An innovative method for college instruction

Training in presentation skills: An innovative method for college instruction

Shaw, Victor N

This paper introduces an innovative method of training in presentation skills for college students. The method involves the adoption of an audience-in-charge format to motivate students to present academic materials in a professional manner. It is described, explained, and analyzed with respect to its background, rationale, procedure, student reaction, and pedagogical significance. The major features of the method are: students take the instructor’s perspective; they internalize class performance standards; and they hence voluntarily follow those standards in their attitudes and behavior toward learning and instruction.

Presenting is an essential skill in the social sciences (Shaw, 1999). In my classes, I provide opportunities for students to practice and improve their presenting skills in a wide range of content presentations: topic presentation, theme presentation, chapter presentation, fieldwork presentation, and research project presentation. To make presentation an active learning experience for students, I adopt a “face the audience, they are the judges” format.

Background

Presenting is itself an exercise in active learning: Students develop, organize, and present ideas and materials on an issue (Bonwell 1991; Adams & Hamm, 1994). The effect of active learning, however, can be minimal when students are not properly involved in the presenting process. In my experience, a presenting student may just come behind the podium making jokes or reading a text to a laughing or not-care– at-all class when presentation is not evaluated by either the instructor or the class. The situation does not improve much when presentation is only graded by the instructor.

Rationale

A presenting student speaks to the class. He or she is supposed to be concerned enough with his or her public image to do an impressive job (Janis, 1982). The class listens to him or her. It is supposed to be polite or serious enough to give him or her a positive reaction. Why does the natural link between a presenter and his or her audience become so often weakened in the classroom setting? Obviously, there is a need to engage both speaking and listening students in the presentation process through a new evaluation or accountability system.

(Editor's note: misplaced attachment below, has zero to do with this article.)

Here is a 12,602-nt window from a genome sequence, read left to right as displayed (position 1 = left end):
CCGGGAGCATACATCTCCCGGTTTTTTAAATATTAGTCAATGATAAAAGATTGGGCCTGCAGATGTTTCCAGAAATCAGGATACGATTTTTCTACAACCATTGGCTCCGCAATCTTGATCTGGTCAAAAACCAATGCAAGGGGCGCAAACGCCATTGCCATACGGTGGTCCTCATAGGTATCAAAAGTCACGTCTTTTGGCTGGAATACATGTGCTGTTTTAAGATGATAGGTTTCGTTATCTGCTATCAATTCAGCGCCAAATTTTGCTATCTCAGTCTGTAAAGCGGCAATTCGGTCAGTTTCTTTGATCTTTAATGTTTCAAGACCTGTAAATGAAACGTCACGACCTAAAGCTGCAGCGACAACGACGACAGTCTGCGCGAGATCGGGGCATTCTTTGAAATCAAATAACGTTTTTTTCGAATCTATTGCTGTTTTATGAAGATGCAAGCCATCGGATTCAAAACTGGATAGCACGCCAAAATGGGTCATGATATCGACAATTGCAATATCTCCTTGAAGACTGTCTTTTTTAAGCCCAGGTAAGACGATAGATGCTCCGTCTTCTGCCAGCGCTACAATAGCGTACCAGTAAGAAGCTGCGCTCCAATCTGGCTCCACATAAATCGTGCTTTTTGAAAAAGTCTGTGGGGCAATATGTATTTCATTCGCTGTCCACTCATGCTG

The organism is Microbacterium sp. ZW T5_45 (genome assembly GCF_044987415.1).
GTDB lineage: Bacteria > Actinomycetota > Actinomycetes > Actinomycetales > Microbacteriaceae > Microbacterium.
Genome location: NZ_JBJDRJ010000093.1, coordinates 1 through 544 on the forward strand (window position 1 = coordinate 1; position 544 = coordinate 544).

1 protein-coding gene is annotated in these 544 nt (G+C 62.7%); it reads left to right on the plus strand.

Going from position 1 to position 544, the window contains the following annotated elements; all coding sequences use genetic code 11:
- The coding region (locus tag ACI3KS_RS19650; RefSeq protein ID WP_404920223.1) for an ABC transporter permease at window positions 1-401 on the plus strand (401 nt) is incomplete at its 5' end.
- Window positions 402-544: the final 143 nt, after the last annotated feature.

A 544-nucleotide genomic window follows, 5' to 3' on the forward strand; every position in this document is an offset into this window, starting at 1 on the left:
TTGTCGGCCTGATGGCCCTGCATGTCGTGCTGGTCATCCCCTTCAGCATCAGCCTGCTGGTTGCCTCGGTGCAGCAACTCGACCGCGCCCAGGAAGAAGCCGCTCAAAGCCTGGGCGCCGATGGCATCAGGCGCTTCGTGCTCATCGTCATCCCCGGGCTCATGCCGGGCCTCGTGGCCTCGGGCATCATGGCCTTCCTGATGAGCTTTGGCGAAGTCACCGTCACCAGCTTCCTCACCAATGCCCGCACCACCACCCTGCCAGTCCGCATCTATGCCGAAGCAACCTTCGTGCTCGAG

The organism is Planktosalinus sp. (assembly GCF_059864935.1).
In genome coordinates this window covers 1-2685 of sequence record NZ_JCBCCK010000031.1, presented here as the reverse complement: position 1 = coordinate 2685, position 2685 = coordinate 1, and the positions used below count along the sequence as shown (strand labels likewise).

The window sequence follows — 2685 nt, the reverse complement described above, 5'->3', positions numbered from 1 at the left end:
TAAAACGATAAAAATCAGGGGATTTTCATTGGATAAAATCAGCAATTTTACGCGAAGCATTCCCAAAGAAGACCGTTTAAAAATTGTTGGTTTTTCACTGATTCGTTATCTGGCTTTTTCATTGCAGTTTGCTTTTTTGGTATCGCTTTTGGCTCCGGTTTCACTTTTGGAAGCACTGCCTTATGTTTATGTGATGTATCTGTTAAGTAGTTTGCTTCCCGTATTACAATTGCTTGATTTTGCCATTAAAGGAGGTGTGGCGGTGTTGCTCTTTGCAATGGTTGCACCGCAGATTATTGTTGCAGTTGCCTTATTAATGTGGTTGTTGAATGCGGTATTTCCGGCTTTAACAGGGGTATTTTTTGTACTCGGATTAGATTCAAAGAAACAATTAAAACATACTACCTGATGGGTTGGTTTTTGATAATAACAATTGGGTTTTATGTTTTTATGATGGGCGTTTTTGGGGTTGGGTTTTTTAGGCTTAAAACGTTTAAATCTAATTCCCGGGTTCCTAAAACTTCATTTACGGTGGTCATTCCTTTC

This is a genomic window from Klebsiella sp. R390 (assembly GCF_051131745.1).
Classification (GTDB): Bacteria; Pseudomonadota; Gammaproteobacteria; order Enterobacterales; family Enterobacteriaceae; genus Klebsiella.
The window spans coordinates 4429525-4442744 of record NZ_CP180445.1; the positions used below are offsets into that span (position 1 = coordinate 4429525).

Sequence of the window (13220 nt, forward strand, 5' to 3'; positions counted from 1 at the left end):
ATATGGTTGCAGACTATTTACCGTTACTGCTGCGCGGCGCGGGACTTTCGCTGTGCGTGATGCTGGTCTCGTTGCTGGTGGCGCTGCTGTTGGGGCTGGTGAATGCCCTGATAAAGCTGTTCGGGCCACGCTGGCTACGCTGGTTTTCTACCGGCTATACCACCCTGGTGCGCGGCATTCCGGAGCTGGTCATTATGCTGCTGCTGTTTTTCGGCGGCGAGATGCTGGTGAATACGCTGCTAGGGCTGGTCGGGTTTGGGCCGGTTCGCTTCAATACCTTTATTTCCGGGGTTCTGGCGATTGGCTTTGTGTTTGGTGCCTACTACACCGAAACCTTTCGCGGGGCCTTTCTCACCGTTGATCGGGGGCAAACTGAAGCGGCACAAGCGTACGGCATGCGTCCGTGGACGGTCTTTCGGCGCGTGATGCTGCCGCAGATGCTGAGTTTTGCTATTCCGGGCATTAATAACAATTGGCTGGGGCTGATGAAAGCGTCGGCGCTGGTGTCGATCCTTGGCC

In the spirit of active learning, if a speaking student is held accountable for his or her performance by the audience, he or she would make an effort in researching an issue and presenting his or her research in a clear, informative, and convincing way. If students in the audience are charged with the responsibility to evaluate each presentation, they would listen and respond to the speaker with attention, critical comments, and judgmental decisions. Most important, as students rotate between roles of presenter and evaluator, they will be able to take the instructor’s perspective.

Specifically, they internalize class requirements and use class requirements to not only guide their judgment on presentation by other class participants, but also direct the preparation and delivery of their own presentation (Angelo, 1991; Morgan– Fleming, 2000; Speicher & Bielanski, 2000).

Procedure

First, in the syllabus, I provide clear statements about presentation requirements, what they present on, how long it lasts, how they evaluate and are evaluated, and how much it counts toward the total class score. Regarding evaluation standards, I generally say “your presentation will be evaluated by other class participants according to (a) the relevance of your presentation to the theme of the course; (b) the theoretical depth, empirical richness, and/or practical significance of your presentation; (c) the length of your presentation; and (d) the manner and style of your presentation.” I then attach an evaluation form for students to duplicate for use in each presentation meeting in the semester. In the form, they can give each presenter A, B, C, D, or F for his or her presentation in terms of content, organization, clarity, manner/style, and overall performance.

Second, depending upon the level, schedule, and size of a class, I arrange two to five presentations in one class presentation meeting. Each presentation lasts from a minium of ten minutes to a maximum of thirty minutes. Presentations by the whole class are evenly spread out through the semester.